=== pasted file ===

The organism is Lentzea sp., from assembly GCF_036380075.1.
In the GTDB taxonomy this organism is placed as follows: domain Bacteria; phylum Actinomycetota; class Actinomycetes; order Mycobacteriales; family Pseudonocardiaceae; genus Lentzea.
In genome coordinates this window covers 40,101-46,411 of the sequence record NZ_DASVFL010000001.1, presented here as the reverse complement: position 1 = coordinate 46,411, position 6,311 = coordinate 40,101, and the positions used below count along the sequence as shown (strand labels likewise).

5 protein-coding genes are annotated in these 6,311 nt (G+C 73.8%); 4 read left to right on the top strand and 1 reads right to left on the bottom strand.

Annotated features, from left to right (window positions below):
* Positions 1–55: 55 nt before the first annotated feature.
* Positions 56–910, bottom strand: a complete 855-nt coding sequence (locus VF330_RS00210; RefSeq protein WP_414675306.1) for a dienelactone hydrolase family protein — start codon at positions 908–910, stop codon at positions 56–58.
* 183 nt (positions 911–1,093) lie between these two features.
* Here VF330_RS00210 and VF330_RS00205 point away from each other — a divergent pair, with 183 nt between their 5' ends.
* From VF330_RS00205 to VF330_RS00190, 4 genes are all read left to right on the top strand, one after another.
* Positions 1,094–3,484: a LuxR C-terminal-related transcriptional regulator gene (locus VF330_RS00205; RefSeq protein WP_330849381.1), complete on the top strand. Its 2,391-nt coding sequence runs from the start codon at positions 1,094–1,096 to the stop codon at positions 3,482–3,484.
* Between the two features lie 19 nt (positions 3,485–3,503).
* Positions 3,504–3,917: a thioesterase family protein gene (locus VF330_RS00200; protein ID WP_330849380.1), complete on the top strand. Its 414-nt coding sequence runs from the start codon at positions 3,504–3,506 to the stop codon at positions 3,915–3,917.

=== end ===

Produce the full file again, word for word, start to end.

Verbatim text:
The organism is Lentzea sp., from assembly GCF_036380075.1.
In the GTDB taxonomy this organism is placed as follows: domain Bacteria; phylum Actinomycetota; class Actinomycetes; order Mycobacteriales; family Pseudonocardiaceae; genus Lentzea.
In genome coordinates this window covers 40,101-46,411 of the sequence record NZ_DASVFL010000001.1, presented here as the reverse complement: position 1 = coordinate 46,411, position 6,311 = coordinate 40,101, and the positions used below count along the sequence as shown (strand labels likewise).

5 protein-coding genes are annotated in these 6,311 nt (G+C 73.8%); 4 read left to right on the top strand and 1 reads right to left on the bottom strand.

Annotated features, from left to right (window positions below):
* Positions 1–55: 55 nt before the first annotated feature.
* Positions 56–910, bottom strand: a complete 855-nt coding sequence (locus VF330_RS00210; RefSeq protein WP_414675306.1) for a dienelactone hydrolase family protein — start codon at positions 908–910, stop codon at positions 56–58.
* 183 nt (positions 911–1,093) lie between these two features.
* Here VF330_RS00210 and VF330_RS00205 point away from each other — a divergent pair, with 183 nt between their 5' ends.
* From VF330_RS00205 to VF330_RS00190, 4 genes are all read left to right on the top strand, one after another.
* Positions 1,094–3,484: a LuxR C-terminal-related transcriptional regulator gene (locus VF330_RS00205; RefSeq protein WP_330849381.1), complete on the top strand. Its 2,391-nt coding sequence runs from the start codon at positions 1,094–1,096 to the stop codon at positions 3,482–3,484.
* Between the two features lie 19 nt (positions 3,485–3,503).
* Positions 3,504–3,917: a thioesterase family protein gene (locus VF330_RS00200; protein ID WP_330849380.1), complete on the top strand. Its 414-nt coding sequence runs from the start codon at positions 3,504–3,506 to the stop codon at positions 3,915–3,917.